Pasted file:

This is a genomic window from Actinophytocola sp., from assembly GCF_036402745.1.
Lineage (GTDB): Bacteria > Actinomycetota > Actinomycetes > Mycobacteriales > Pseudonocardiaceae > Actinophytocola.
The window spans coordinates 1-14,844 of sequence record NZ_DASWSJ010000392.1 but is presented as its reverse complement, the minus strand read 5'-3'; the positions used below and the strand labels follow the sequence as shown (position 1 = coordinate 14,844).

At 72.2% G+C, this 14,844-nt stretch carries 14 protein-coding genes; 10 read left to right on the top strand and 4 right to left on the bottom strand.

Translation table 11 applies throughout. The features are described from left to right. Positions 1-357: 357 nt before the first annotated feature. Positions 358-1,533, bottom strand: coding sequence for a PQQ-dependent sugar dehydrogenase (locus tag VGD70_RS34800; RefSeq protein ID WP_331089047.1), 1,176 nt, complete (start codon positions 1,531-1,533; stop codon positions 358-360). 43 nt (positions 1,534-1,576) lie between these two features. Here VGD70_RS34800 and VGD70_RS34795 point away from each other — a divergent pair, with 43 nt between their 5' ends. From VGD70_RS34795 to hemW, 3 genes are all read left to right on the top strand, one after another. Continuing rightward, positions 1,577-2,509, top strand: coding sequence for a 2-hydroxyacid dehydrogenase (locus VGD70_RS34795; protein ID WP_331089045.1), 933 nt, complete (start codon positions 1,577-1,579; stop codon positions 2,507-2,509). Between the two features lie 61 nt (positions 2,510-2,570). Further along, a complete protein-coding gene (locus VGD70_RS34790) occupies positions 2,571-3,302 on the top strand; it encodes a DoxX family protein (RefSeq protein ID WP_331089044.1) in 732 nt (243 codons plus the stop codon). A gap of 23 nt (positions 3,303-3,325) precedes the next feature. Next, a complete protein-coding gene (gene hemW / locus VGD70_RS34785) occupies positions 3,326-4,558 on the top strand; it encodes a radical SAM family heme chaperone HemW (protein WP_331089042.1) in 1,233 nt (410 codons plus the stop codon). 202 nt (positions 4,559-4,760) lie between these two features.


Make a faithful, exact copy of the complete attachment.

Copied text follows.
This is a genomic window from Actinophytocola sp., from assembly GCF_036402745.1.
Lineage (GTDB): Bacteria > Actinomycetota > Actinomycetes > Mycobacteriales > Pseudonocardiaceae > Actinophytocola.
The window spans coordinates 1-14,844 of sequence record NZ_DASWSJ010000392.1 but is presented as its reverse complement, the minus strand read 5'-3'; the positions used below and the strand labels follow the sequence as shown (position 1 = coordinate 14,844).

At 72.2% G+C, this 14,844-nt stretch carries 14 protein-coding genes; 10 read left to right on the top strand and 4 right to left on the bottom strand.

Translation table 11 applies throughout. The features are described from left to right. Positions 1-357: 357 nt before the first annotated feature. Positions 358-1,533, bottom strand: coding sequence for a PQQ-dependent sugar dehydrogenase (locus tag VGD70_RS34800; RefSeq protein ID WP_331089047.1), 1,176 nt, complete (start codon positions 1,531-1,533; stop codon positions 358-360). 43 nt (positions 1,534-1,576) lie between these two features. Here VGD70_RS34800 and VGD70_RS34795 point away from each other — a divergent pair, with 43 nt between their 5' ends. From VGD70_RS34795 to hemW, 3 genes are all read left to right on the top strand, one after another. Continuing rightward, positions 1,577-2,509, top strand: coding sequence for a 2-hydroxyacid dehydrogenase (locus VGD70_RS34795; protein ID WP_331089045.1), 933 nt, complete (start codon positions 1,577-1,579; stop codon positions 2,507-2,509). Between the two features lie 61 nt (positions 2,510-2,570). Further along, a complete protein-coding gene (locus VGD70_RS34790) occupies positions 2,571-3,302 on the top strand; it encodes a DoxX family protein (RefSeq protein ID WP_331089044.1) in 732 nt (243 codons plus the stop codon). A gap of 23 nt (positions 3,303-3,325) precedes the next feature. Next, a complete protein-coding gene (gene hemW / locus VGD70_RS34785) occupies positions 3,326-4,558 on the top strand; it encodes a radical SAM family heme chaperone HemW (protein WP_331089042.1) in 1,233 nt (410 codons plus the stop codon). 202 nt (positions 4,559-4,760) lie between these two features.